Jump to content

Leaderboard


Popular Content

Showing content with the highest reputation on 08/04/15 in all areas

  1. 4 points
    I just finished building an observation hive for a friend in Kerikeri.Four frames high by two wide. I recommended that he use perspex instead of polycarb just because if you get a scratch or scuff on perspex you can buff it out with brasso.If you scratch polycarb that scratch is there forever.http://i191.photobucket.com/albums/z265/darinz/DSCN06001_zpsp3vslmrm.jpg' alt='DSCN06001_zpsp3vslmrm.jpg'>
  2. 3 points
    As i understand this, these pathogens have been around for a long time. The coincidence seems to be that they are present in large no's in dying bees after we have started poisoning our own hives to control varroa. Are we making our hives susceptible to these pathogens by weakening the hive system try to control varroa. Could be a tangled web we weave.
  3. 2 points
    Rata is like that, we had a great flowering last summer, not expecting much this season
  4. 2 points
    so far i can't confirm any extreme scenarios around here. not from my side or anyone i spoke to, also on the western side. but i did only random checks so far and many here have not started to really get into their hives.. i hear that one guy here got hives killed by wasp bait (test results confirmed) , so that's something to watch out for now, not only in auckland. to some of the speculations on nutrition: many of the hives that were affected last spring are on permanent sites. many have never seen an kiwi orchard. most of the areas are ok for bees, some are pretty good. bees lived there happily since many years. there is no crops like rape and hardly any corn around here. there is dairy and some of it has been replanted, probably with nic treated seed and many waterways have been planted with trees that may have been treated with nic and than there is just lots of ornamental and eatable plants that get planted by private people every year that could have seed coating / soil treatment with nics. all in all not a lot. not even i suspect a direct connection between nics and the collapses. the weather was definitely an issue last spring. and overstocking might have been a big issue, i believe.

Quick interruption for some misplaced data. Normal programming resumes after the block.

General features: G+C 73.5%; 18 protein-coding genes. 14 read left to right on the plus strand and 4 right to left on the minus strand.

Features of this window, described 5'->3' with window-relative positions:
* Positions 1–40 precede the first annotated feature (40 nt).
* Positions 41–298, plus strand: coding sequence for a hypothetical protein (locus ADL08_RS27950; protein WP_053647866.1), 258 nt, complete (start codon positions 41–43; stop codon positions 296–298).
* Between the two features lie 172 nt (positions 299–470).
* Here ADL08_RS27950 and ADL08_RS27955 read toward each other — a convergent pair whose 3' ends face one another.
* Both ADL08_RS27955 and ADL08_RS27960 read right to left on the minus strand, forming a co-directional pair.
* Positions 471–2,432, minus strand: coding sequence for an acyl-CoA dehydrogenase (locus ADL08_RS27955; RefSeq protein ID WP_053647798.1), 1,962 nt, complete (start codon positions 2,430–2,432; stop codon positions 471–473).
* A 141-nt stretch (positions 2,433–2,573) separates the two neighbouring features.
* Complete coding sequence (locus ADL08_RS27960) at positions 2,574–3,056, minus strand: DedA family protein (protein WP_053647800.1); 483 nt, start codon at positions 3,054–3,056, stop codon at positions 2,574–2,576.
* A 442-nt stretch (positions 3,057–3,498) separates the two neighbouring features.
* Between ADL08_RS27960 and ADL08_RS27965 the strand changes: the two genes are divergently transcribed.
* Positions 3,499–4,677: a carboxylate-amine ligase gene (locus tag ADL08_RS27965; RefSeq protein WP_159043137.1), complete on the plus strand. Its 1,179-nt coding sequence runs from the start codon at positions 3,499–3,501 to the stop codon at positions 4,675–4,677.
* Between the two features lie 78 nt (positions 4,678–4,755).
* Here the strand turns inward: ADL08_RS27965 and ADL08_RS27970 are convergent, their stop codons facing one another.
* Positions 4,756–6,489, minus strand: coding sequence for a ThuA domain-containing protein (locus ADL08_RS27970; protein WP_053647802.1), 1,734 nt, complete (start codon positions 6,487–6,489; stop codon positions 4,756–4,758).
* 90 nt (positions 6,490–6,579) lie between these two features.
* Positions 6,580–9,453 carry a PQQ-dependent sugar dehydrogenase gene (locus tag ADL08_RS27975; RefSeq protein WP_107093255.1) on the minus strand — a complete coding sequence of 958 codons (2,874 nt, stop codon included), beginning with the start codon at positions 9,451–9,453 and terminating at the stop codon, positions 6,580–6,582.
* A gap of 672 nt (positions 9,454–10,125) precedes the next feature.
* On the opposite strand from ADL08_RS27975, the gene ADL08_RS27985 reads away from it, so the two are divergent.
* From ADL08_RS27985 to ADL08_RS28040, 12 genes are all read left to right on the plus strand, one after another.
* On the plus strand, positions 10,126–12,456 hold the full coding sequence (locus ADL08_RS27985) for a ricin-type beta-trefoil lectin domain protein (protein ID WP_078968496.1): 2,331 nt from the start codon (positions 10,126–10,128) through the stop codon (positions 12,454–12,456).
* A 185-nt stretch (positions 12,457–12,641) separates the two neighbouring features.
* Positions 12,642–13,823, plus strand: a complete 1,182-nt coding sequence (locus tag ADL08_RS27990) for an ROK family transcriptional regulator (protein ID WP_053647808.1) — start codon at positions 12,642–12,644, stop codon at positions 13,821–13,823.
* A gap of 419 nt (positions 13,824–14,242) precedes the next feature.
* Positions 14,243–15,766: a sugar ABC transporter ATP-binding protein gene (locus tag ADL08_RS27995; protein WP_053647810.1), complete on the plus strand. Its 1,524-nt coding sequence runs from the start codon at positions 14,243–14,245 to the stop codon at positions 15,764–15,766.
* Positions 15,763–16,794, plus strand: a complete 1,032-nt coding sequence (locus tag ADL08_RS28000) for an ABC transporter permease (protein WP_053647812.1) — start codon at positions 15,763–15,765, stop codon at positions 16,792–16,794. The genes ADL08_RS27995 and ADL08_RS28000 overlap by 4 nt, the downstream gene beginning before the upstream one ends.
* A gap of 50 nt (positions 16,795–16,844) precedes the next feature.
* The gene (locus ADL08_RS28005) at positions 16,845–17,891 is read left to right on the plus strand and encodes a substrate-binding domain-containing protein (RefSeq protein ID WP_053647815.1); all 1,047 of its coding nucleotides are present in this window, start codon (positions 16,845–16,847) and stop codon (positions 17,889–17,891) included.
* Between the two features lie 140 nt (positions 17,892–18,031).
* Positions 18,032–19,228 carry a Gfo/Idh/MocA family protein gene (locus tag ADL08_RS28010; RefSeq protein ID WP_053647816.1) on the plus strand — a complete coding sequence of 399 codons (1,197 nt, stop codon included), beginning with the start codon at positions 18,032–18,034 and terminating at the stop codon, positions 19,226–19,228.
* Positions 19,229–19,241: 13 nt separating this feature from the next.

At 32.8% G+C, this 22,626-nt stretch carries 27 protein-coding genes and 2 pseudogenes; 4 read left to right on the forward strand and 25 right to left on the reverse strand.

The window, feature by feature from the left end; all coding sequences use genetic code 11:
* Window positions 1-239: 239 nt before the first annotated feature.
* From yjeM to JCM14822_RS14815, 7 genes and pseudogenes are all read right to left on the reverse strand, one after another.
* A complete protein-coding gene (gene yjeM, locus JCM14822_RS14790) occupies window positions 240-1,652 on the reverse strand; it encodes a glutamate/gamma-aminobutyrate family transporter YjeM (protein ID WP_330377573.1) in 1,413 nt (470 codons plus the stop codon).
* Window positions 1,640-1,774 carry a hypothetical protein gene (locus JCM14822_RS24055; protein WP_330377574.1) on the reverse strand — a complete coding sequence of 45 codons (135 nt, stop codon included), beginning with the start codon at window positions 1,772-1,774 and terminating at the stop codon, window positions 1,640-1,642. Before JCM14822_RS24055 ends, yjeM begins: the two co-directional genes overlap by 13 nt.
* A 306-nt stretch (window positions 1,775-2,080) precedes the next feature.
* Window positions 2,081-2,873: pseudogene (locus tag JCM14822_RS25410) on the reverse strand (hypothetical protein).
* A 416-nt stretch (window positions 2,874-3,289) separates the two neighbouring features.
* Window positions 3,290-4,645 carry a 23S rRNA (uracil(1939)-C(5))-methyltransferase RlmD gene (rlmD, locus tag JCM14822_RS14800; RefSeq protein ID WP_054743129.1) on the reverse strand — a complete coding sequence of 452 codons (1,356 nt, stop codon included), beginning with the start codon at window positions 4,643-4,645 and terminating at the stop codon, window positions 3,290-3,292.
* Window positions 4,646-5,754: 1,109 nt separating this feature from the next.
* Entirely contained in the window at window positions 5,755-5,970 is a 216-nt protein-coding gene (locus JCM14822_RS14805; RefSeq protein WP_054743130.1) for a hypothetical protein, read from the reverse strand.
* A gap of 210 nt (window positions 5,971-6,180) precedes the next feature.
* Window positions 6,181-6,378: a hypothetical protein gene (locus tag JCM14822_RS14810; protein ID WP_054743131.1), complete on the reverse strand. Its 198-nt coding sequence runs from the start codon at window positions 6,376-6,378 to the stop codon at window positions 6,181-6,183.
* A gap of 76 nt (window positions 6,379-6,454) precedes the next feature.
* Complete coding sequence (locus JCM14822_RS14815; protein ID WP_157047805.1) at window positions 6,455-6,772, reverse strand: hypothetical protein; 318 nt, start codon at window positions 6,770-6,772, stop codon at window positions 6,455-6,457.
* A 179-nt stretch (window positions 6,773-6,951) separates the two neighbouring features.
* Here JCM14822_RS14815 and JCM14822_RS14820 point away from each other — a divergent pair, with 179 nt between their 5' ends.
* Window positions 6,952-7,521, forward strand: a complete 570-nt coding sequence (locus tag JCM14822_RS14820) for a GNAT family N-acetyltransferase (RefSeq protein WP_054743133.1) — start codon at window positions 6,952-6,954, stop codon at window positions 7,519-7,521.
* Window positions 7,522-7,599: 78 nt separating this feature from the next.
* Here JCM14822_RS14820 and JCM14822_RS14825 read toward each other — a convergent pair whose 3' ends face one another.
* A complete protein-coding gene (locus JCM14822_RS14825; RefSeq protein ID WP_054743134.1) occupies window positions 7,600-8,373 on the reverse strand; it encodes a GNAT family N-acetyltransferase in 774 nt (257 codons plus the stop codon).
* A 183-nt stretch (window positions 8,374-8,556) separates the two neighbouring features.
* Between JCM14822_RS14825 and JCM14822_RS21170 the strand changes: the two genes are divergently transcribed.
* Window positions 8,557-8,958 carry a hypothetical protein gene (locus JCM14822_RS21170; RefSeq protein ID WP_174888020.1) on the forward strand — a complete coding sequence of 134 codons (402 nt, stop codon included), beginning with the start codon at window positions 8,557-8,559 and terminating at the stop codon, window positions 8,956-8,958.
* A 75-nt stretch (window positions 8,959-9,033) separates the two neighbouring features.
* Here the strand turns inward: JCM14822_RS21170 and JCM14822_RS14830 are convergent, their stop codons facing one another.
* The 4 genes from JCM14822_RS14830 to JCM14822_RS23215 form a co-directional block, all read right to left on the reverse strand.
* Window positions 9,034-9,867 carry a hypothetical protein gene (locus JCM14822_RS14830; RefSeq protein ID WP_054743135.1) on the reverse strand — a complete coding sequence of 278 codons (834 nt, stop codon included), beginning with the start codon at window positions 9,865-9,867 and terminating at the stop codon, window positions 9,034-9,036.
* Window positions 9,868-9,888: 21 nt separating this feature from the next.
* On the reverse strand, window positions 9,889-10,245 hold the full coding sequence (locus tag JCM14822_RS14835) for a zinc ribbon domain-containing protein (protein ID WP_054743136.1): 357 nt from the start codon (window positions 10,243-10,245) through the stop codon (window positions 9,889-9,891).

5. 2 points
    You are spot on Alastair, if we Aussies had marketed "active honey" under an Aussie name I would not have an issue with it, but to take another countries hard earned brand name, (and a very successful one at that) in my mind it is like stealing, it leaves me gob smacked.
  6. 2 points
    I guess you have to work out what you want to see. I have used a big transparent hive, vaguely like your suggestion, but big enough to get into. Here's a few thoughts, in no particular order. Put the entrance at the top and the bees can't clean out, so you have to be able to; conversely, put at the bottom and it can be blocked by dead bees, stop the ventilation and cook the lot. Ventilation is always a compromise. Even four brood frames isn't big enough to provide the room, and manage the temperature. It will still need a lot of intervention to keep to four frames, or do you mean four 3/4 perspex boxes? Temperature control with perspex might be better, but my guess is you'll still have to insulate, and still have to shade. We used double glazing, but it was still a big space, especially before the combs were drawn. It was actually quite difficult to establish to start with, but was big enough to last all year. Th glazing made sure it wasn't 'open all hours'. To keep control of the temperature it had to be covered with insulation panels all the time, other than when it was opened to view. Perspex will help with condensation, but will be difficult to keep clear. We used top-bars, but once the nest was formed you couldn't see much anyway. It wasn't much of an 'observation' hive. So a few basics need exploring. What is it for, to observe or display? Is it permanent or portable? Where will you put it, in terms of light, warmth, winds, and viewing? How much maintenance can you do? The best book for observation hives is Karl Showler's. It covers all kinds, and although it's a bit old (1978) still full of useful tips. Karl Showler. The Observation Hive. Bee Books New & Old. ISBN 978-0-905652-09-2 (Third Edition)
  7. 2 points
    This would be hard enough for a local beekeeper let alone a migratory beek chasing whatever.
  8. 2 points
    Thanks for taking the time to put yourself in the fireing line @Dennis Crowley . I have learnt alot from this post .
  9. 2 points
    I am by no means qualified but what about the mono floral thing. Bees only on Manuka and Kiwi Fruit pollen. If we only ate McDonalds and Fish and Chips I am sure we would get crook too. Maybe it is an imbalance.
  10. 2 points
    I'm sure hive numbers, density, climate and various thing come into play Frazz . . .but we still don't have enough data on it
  11. 2 points